Marco Abarca: Wood, Paint, Fantasy
Marco Abarca, of Oaxaca, Mexico, tells a unique tale in each of his lyrical wood constructions. Some, such as The Brave Little Tailor: Seven with One Blow, are accompanied by the artist’s adaptation of a well-known story, in this case the tale by Jacob and Wilhelm Grimm. Others, like The Song of the Owl, are based on traditional Mexican fables; and still other pieces, such as Looking Through a Window, are visual representations of Abarca’s personal musings.
Abarca’s art, a whimsical interpretation of the natural world, blends the dreamlike strangeness of Surrealism with the enchantment of the best hand-made toys. His own stories and characters, such as the charming Cocoons or The Prince of the Moon and the Princess of the Sun, are allegories for the change of a day or the growth of a season.
Each of Abarca’s fanciful sculptures, inspired by fairy tales, memories of childhood, and natural objects, starts as a drawing in his sketchbook. One of his goals is to be faithful to the natural objects he renders. Thus, for The Brave Little Tailor, Abarca bought apples, cut them up, and then drew them from several points of view before crafting the apple from wood.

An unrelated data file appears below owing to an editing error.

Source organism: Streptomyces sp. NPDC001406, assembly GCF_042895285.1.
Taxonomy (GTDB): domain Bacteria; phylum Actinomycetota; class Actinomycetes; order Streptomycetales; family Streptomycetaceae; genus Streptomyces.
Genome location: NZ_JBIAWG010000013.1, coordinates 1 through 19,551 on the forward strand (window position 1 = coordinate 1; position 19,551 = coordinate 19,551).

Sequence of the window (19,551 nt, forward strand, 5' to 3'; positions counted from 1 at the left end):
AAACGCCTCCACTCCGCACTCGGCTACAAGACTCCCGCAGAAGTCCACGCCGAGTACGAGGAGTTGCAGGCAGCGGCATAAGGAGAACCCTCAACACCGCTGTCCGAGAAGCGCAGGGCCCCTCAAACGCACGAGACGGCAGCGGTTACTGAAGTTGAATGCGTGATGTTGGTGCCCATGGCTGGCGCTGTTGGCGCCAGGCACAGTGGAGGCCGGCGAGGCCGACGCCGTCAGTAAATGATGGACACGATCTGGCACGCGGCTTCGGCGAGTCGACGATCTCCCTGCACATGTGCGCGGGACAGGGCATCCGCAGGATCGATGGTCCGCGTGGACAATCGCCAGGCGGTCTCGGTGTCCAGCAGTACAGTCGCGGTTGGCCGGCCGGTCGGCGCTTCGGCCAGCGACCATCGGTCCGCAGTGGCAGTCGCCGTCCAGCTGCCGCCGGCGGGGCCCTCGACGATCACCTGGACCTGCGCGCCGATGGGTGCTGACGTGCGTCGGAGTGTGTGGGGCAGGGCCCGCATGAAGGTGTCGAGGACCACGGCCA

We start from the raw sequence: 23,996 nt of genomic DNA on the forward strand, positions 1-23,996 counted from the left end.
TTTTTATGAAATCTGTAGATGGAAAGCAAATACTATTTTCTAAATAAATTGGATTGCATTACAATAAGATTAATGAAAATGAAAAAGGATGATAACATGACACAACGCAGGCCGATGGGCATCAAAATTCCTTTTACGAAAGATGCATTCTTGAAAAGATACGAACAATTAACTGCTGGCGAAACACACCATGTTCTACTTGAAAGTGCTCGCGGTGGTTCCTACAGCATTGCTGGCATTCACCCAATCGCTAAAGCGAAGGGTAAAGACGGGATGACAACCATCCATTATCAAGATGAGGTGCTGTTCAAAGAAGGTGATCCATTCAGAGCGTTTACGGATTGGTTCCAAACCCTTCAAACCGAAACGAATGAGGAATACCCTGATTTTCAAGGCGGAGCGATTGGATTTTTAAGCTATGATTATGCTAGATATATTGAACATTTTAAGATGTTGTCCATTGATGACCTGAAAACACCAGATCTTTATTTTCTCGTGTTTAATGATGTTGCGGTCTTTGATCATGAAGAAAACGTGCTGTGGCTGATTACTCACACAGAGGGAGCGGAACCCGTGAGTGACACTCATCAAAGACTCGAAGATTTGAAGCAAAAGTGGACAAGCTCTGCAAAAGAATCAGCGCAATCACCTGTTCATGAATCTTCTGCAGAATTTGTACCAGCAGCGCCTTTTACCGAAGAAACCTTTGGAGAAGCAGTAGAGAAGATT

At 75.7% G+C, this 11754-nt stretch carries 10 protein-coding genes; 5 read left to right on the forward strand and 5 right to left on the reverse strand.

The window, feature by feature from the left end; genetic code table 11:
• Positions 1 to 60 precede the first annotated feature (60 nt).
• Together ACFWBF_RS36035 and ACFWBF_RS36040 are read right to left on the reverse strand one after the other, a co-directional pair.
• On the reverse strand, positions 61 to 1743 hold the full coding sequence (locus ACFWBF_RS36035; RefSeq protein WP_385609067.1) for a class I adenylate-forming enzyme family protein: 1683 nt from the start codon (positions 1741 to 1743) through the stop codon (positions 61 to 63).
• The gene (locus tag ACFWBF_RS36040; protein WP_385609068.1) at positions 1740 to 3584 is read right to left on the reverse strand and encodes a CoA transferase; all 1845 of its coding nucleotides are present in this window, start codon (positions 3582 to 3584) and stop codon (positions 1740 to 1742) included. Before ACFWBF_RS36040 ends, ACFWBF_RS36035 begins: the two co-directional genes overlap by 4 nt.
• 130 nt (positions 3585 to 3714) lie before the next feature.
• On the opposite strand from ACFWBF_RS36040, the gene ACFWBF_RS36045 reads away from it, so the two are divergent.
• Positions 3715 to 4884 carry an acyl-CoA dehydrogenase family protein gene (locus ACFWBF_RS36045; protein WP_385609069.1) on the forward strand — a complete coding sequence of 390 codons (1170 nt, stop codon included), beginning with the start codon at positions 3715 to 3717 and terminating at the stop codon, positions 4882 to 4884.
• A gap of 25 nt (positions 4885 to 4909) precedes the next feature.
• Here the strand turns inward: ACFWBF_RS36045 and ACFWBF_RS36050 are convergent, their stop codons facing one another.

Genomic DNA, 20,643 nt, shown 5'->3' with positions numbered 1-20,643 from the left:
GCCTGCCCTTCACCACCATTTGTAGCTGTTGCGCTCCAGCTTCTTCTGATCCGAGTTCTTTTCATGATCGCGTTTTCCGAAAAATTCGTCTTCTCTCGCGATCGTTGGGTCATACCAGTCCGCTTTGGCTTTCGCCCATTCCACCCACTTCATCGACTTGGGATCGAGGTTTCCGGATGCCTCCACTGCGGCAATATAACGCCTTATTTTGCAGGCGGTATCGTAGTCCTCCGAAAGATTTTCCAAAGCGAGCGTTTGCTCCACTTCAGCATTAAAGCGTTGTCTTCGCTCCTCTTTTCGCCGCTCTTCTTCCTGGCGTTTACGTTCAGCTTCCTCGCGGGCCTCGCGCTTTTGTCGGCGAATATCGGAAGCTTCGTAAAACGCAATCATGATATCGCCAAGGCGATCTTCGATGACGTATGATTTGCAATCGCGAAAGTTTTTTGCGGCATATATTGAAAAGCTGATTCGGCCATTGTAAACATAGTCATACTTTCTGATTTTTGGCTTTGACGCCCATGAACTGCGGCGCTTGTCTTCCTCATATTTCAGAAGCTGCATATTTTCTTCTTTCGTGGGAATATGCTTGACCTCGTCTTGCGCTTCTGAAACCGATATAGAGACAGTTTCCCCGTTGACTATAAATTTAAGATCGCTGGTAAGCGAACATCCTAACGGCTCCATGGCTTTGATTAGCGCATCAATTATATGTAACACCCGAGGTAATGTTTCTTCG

Abarca begins each new construction with a trip to his local lumberyard. There he chooses varied colors of wood from among exotic boards, or indigenous woods that come from the Tabasco Forest in Mexico. In his studio he cuts, glues, and chisels the wood into the shapes that compose his sculptures. Some of the small figures he constructs like puppets, so that parts of their bodies move. After finely sanding and polishing the wood, Abarca completes his work with paint and sometimes with polished gemstones or fabric embellishments.
— Susan Calabria, curator
Abarca’s work is represented by the Pucker Gallery in Boston.